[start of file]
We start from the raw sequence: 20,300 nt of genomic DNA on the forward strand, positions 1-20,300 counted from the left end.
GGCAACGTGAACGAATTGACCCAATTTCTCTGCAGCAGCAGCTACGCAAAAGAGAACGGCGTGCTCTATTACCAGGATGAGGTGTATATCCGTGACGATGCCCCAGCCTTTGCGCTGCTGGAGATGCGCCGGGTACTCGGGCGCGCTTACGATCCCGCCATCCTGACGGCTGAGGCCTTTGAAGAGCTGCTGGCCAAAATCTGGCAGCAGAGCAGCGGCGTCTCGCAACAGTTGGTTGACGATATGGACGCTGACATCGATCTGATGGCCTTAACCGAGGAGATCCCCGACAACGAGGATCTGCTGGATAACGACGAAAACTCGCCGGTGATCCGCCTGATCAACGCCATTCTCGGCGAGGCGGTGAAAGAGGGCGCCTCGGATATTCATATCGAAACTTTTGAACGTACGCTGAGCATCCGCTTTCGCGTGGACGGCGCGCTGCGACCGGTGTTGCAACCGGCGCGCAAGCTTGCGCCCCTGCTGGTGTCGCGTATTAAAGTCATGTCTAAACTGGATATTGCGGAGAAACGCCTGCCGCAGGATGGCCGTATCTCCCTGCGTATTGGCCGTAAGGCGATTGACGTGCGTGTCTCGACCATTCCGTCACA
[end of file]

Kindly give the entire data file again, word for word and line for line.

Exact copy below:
We start from the raw sequence: 20,300 nt of genomic DNA on the forward strand, positions 1-20,300 counted from the left end.
GGCAACGTGAACGAATTGACCCAATTTCTCTGCAGCAGCAGCTACGCAAAAGAGAACGGCGTGCTCTATTACCAGGATGAGGTGTATATCCGTGACGATGCCCCAGCCTTTGCGCTGCTGGAGATGCGCCGGGTACTCGGGCGCGCTTACGATCCCGCCATCCTGACGGCTGAGGCCTTTGAAGAGCTGCTGGCCAAAATCTGGCAGCAGAGCAGCGGCGTCTCGCAACAGTTGGTTGACGATATGGACGCTGACATCGATCTGATGGCCTTAACCGAGGAGATCCCCGACAACGAGGATCTGCTGGATAACGACGAAAACTCGCCGGTGATCCGCCTGATCAACGCCATTCTCGGCGAGGCGGTGAAAGAGGGCGCCTCGGATATTCATATCGAAACTTTTGAACGTACGCTGAGCATCCGCTTTCGCGTGGACGGCGCGCTGCGACCGGTGTTGCAACCGGCGCGCAAGCTTGCGCCCCTGCTGGTGTCGCGTATTAAAGTCATGTCTAAACTGGATATTGCGGAGAAACGCCTGCCGCAGGATGGCCGTATCTCCCTGCGTATTGGCCGTAAGGCGATTGACGTGCGTGTCTCGACCATTCCGTCACA